Will the Sacramento Zoological Society be forced to borrow to reach its $50 million for Elk Grove zoo project?




One of the looming questions about the $300 million Sacramento Zoo relocation project has been who pays. While Elk Grove taxpayers will be shouldering most of the burden, the zoo operator, the Sacramento Zoological Society, has some responsibility.

Specifically, the SZS has committed to raising $50 million. Mayor Bobbie Singh-Allen approved the timeline and terms of how the SZS pays Elk Grove during the June 26 Elk Grove City Council meeting.

In his presentation to Singh-Allen and her four councilmen about the cost-sharing agreement, Elk Grove innovations czar Christopher Jordan uttered one significant sentence (see video below). That question alluded to how the SZS could raise their $50 million.

In appearances during official meetings, SZS representatives, zoo patrons, Elk Grove city staff, and elected officials have implied the $50 million will be from fundraising efforts and large corporate donors. In one sentence, Jordan documented another way the SZS could raise funds.

"If there is any debt financing utilized to secure any portion of that 50 million dollar obligation, the society (SZS) would be fully solely responsible for the repayment of that debt," Jordan said.

Stated differently, Jordan said the SZS could borrow money to raise its share of the construction costs if its fundraising efforts fail. 

Jordan also noted that the SZS is responsible for 32 percent of the annual debt service on the $114 million bond obligations. According to this staff report, based on a 4.25 percent interest rate, the annual interest payment would be $7.8 million, of which the SZS is liable for $2.5 million. 

That same report indicates SZS's annual interest payment is capped at $2.5 million. In this scenario, if prevailing interest rates are higher than 4.25 percent when the bonds are issued, Elk Grove taxpayers would be obliged to pay a higher percentage of the total repayment.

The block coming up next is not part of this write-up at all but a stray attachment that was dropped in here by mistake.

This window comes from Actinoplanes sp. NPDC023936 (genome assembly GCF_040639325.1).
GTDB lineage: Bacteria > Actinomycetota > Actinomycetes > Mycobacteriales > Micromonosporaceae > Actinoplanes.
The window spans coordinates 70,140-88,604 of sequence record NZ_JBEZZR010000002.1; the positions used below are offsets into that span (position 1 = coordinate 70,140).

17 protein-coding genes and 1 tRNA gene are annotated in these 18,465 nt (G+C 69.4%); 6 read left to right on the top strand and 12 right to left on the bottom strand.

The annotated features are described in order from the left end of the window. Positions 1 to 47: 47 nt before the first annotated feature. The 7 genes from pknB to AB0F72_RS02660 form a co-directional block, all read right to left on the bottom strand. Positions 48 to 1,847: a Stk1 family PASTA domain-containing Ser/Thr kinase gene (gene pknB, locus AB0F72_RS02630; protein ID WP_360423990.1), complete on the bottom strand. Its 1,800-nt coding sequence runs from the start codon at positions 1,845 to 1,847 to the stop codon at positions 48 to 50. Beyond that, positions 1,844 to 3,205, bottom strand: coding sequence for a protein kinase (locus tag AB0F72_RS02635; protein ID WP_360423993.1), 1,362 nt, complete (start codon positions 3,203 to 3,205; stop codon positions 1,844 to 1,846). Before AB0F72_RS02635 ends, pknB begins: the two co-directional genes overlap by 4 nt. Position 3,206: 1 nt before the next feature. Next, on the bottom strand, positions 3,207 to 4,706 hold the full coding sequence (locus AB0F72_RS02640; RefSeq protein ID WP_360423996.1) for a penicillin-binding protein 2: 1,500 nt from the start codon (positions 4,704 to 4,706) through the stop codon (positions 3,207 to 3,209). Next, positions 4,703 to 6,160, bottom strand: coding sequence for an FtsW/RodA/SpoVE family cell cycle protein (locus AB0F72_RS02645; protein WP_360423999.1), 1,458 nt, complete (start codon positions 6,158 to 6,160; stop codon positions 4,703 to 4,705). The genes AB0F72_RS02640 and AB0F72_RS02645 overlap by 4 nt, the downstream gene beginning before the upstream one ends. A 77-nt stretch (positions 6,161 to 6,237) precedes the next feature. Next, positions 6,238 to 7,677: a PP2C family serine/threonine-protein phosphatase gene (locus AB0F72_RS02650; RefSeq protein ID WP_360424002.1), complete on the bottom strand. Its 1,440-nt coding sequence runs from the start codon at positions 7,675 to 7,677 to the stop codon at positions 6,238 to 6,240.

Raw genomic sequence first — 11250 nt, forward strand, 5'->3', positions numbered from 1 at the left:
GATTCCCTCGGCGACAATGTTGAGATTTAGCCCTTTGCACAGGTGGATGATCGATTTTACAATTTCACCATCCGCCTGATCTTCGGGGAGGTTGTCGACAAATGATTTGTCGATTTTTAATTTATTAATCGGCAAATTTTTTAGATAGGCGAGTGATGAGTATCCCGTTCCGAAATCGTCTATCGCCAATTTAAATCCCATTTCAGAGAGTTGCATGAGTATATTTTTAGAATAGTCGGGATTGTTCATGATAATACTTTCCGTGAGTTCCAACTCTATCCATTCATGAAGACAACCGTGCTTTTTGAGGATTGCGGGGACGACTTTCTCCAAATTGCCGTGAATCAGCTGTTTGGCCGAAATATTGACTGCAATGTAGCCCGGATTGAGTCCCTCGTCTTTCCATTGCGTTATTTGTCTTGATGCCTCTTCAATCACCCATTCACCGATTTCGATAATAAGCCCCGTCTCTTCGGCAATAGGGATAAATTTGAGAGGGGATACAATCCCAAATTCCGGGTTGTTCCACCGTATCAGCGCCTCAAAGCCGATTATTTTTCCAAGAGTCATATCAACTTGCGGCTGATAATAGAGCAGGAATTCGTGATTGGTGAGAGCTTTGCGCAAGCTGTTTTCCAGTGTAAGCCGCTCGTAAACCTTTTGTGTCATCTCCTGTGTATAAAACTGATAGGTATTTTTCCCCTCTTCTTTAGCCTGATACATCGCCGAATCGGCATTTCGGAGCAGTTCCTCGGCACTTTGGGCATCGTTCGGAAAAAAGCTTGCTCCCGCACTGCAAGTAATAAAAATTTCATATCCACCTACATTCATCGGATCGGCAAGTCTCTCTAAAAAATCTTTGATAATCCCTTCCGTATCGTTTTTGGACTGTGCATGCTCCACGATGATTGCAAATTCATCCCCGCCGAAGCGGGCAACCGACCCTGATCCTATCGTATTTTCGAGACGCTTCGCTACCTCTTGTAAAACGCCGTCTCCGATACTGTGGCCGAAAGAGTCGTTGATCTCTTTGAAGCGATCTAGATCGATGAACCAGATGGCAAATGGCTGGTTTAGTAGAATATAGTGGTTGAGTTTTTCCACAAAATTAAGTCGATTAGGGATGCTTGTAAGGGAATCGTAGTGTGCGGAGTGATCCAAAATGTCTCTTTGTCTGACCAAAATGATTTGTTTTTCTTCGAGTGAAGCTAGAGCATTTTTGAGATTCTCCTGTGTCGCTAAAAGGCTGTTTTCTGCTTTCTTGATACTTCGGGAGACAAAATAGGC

Regardless, what happens if the SZS is unable to convince corporate sponsors to make large donations and its fundraising efforts fall short? If the SZS has to borrow $20 million at 4.25 percent and repay it over 30 years, its annual payment for principal and interest would be about $1.3 million.

Under this scenario, the SZS would pay almost $4 million annually on debt. This debt is paid before costs for labor, maintenance, veterinary care, and the myriad costs of operating a zoological park 365 days a year.

If the SZS fails to meet the $50 million goal from corporate and individual sponsors, it could force them to seek loans, which is dangerous. The SZS will be building debt upon debt, which business and economic history demonstrate rarely turns out well.

As the SZS starts making its scheduled payments, taxpayers should be fully informed as to whether the SZS is meeting its goals through true fundraising or paying a vig to their local loan shark. After all, if they default, regardless of what the agreements say, Elk Grove taxpayers will be the ones loan sharks hunt down.     



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Eye on Elk Grove said...

One thing you can always count on with the Elk Grove City Council, they have very short memories of what is promised them when conducting the people's business. (Big exception, promised political contributions. Then they are like elephants in the zoo!)

Elk Grove taxpayers can bank on it happening again. Just like the Elk Grove Auto Mall promising $5K every year towards the community grants if the city council approved their first electronic reader board. There was much opposition, but the council ignored the residents.

Have we received the $5K every year to help those less fortunate in our city? What do you think?

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